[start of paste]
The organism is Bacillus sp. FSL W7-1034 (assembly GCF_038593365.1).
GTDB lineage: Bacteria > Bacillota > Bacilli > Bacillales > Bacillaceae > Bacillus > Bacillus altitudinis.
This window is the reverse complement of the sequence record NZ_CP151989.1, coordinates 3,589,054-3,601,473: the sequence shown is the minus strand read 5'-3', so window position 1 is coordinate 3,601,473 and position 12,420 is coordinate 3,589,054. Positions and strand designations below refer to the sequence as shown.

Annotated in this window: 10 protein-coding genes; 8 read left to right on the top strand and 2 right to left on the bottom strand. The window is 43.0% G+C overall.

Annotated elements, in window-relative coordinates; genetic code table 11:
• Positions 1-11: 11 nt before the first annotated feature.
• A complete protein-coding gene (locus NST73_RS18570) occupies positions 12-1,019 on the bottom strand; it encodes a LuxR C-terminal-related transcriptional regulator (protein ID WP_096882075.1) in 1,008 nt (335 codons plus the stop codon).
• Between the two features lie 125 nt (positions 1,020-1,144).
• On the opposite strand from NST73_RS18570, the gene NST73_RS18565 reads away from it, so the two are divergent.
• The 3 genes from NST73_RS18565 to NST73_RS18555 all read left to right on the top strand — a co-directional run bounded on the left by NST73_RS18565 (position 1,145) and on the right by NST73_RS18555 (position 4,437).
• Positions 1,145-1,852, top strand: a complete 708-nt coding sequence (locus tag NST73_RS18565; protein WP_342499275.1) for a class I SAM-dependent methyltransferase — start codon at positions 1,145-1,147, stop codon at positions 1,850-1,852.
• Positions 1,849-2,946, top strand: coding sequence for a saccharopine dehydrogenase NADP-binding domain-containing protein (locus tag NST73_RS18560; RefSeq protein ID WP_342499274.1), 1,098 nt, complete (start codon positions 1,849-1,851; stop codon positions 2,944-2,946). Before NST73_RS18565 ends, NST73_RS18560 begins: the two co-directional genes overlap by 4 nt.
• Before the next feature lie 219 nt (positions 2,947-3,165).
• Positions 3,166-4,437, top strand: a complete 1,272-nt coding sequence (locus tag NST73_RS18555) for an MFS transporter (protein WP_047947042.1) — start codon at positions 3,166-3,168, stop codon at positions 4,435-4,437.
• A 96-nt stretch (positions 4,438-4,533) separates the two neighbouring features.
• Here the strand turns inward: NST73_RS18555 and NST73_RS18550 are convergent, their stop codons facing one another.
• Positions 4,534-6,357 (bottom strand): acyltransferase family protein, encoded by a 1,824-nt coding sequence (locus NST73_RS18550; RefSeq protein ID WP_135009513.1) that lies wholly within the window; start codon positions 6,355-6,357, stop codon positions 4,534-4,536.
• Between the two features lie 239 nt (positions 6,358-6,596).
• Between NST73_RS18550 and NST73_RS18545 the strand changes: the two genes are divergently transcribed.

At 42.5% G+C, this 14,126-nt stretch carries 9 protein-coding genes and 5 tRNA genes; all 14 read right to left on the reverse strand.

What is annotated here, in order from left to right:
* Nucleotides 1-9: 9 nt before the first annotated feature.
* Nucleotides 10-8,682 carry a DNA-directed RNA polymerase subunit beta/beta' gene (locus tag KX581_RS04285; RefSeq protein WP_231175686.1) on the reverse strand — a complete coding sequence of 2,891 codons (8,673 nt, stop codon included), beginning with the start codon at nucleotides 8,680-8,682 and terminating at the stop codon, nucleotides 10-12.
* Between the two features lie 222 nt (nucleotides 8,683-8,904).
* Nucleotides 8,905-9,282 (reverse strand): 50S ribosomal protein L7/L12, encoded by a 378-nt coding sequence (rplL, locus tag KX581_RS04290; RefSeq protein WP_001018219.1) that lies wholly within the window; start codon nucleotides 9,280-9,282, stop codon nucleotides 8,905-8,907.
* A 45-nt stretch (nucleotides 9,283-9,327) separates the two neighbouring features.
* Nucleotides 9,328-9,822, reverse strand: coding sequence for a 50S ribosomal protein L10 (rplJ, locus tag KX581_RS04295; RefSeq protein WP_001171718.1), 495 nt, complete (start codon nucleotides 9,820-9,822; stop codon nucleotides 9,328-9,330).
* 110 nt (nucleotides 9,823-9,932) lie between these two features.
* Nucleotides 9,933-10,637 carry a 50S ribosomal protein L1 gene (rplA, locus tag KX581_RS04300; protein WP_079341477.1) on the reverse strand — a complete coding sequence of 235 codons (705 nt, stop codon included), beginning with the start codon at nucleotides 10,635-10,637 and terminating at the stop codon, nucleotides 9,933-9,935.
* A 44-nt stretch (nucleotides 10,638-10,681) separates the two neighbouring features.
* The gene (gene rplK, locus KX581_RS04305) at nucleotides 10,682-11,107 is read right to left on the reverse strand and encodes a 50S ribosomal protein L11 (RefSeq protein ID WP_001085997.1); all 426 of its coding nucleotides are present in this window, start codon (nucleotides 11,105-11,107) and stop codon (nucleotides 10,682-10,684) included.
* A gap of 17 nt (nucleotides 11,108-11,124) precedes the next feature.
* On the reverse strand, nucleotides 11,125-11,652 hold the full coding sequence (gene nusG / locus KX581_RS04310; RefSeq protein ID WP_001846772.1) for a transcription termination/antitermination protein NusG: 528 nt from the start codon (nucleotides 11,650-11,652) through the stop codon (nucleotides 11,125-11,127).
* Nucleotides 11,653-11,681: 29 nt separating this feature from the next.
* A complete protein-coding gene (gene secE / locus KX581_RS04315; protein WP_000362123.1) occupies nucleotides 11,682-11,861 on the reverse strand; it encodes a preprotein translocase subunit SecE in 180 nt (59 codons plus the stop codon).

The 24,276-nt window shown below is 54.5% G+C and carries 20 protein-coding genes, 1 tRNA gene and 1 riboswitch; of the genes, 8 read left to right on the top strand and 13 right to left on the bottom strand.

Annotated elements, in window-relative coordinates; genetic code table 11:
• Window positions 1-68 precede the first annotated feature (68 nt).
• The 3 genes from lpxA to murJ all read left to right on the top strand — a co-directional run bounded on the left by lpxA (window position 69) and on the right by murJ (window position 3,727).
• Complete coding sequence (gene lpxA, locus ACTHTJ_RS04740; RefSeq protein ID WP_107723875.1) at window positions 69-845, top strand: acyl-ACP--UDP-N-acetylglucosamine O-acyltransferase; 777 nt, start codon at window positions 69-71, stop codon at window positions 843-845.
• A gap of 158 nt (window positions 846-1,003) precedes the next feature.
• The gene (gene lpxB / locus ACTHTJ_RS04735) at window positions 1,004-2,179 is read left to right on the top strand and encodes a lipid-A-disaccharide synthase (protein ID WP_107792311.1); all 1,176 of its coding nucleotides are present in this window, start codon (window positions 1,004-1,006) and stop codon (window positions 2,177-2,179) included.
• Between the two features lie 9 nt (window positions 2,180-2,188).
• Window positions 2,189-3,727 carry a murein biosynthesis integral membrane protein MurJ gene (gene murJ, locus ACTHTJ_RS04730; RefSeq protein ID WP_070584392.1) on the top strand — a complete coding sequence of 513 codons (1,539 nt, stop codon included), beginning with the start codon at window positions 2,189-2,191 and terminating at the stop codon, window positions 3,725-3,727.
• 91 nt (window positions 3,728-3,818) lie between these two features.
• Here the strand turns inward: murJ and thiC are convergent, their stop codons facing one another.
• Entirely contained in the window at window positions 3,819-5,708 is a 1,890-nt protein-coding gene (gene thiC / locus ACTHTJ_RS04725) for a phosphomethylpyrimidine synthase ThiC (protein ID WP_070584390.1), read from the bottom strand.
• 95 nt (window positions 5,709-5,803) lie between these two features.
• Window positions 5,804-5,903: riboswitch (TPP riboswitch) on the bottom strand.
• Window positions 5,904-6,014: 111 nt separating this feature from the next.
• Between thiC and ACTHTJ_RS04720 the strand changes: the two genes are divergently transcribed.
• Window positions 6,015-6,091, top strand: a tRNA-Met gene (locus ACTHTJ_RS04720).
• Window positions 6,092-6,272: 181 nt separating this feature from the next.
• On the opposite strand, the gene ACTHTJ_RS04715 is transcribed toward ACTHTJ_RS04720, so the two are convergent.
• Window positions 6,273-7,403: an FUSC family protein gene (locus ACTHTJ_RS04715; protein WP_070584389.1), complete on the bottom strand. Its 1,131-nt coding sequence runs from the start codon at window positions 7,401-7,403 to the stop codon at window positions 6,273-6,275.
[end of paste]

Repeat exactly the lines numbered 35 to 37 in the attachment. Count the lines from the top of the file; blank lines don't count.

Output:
* A complete protein-coding gene (gene secE / locus KX581_RS04315; protein WP_000362123.1) occupies nucleotides 11,682-11,861 on the reverse strand; it encodes a preprotein translocase subunit SecE in 180 nt (59 codons plus the stop codon).

The 24,276-nt window shown below is 54.5% G+C and carries 20 protein-coding genes, 1 tRNA gene and 1 riboswitch; of the genes, 8 read left to right on the top strand and 13 right to left on the bottom strand.

Annotated elements, in window-relative coordinates; genetic code table 11: